Ellen called the Kitsap Public Health District in the summer of 2019 to report her failing septic system. When the health inspector arrived, a blue tarp was the only thing covering a dangerous hole filled with sewage.
As a low-income senior citizen who lost her partner and lives solely on Social Security, Ellen is at the center of a multi-generational home where resources are pooled.
Unfortunately, due to income and debt, Ellen was not qualified for the commonly used Clean Water Loan. Living with a failed septic system was not an option, so she and her health inspector, Renee Johnson, turned to the USDA for help. Through the process, the global COVID-19 pandemic raged, and protecting human health from raw sewage became even more critical. It took vision, hope, and a committed team including Ellen, Renee, USDA loan specialist Terry Butler, and septic system installer Ron Hemley to make it happen.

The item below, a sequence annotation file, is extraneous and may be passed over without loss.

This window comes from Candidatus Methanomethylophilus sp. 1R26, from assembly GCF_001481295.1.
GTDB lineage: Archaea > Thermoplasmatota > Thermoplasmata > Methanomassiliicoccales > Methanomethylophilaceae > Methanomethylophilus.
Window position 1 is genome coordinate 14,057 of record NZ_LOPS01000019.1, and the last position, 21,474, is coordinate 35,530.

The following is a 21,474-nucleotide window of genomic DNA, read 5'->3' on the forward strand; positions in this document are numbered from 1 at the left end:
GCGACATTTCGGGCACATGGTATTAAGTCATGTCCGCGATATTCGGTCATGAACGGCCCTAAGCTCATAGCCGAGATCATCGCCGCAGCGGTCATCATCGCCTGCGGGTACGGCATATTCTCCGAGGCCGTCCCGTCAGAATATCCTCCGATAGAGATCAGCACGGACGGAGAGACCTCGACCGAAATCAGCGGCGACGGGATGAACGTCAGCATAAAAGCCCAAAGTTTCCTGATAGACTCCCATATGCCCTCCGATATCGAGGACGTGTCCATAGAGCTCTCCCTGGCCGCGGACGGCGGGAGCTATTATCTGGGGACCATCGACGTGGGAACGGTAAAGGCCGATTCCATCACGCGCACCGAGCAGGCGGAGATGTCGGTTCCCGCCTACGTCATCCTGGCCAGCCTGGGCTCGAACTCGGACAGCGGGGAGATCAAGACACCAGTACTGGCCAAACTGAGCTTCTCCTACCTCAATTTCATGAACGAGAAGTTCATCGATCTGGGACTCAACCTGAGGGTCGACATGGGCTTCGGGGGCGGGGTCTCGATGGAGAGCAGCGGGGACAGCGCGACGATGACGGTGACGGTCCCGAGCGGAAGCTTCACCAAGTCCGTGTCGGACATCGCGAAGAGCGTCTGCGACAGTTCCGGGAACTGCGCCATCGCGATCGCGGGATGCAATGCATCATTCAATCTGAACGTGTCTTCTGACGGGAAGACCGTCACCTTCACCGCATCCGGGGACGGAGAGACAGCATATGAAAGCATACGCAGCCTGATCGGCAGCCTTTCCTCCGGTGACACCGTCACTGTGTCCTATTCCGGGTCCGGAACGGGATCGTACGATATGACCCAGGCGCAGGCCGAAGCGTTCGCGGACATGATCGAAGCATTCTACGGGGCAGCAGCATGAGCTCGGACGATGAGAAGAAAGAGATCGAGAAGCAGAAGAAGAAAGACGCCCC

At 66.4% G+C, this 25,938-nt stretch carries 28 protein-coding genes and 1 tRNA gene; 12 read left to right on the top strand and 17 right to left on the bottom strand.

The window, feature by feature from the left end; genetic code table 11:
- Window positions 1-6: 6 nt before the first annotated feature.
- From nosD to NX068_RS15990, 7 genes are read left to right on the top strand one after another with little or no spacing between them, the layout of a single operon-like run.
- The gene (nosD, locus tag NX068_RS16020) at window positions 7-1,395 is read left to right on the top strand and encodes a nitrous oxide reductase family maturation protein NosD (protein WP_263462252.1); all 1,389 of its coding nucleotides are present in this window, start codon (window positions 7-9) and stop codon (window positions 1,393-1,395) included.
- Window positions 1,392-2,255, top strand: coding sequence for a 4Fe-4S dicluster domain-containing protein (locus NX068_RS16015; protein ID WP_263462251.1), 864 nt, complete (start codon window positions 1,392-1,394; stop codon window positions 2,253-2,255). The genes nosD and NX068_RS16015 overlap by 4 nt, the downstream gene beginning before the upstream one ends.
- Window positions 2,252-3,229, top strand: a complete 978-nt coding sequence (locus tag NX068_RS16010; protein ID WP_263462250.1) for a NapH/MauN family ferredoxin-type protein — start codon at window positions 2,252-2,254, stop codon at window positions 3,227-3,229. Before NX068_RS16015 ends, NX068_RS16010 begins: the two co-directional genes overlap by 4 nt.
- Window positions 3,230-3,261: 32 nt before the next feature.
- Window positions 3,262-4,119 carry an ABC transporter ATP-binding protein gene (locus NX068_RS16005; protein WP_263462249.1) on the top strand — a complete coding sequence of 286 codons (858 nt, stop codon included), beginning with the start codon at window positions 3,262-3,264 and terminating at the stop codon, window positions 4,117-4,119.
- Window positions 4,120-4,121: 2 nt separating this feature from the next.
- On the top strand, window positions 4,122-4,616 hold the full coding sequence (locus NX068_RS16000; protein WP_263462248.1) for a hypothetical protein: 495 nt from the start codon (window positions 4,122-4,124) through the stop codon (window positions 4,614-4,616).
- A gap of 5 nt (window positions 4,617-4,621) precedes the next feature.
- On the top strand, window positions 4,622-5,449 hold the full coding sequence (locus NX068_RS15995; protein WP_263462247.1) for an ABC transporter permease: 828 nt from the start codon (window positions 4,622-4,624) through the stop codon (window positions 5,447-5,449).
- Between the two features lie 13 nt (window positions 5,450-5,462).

The $10,000 project was completed in December 2020 and was funded in February 2021 with 100 percent grant funding from the USDA Rural Development's Section 504 Home Repair Program.
Thanks to everyone's efforts and a USDA grant, Ellen and her family are proud owners of a new 3-bedroom septic system! Now they can flush the toilet, wash dishes, and do laundry without fear of sewage bubbling up in the yard. They rest easy knowing the dangerous, smelly hole that was in their yard is safely filled, and they have a new, functioning system to treat and dispose of their sewage.
Regardless of a person's income, safe and sanitary conditions are essential. No family should have raw sewage in their yard, and in this case, the USDA was able to help this rural family thrive while also protecting public health and improving the health of the watershed.
Story by Renee Johnson, Kitsap Public Health District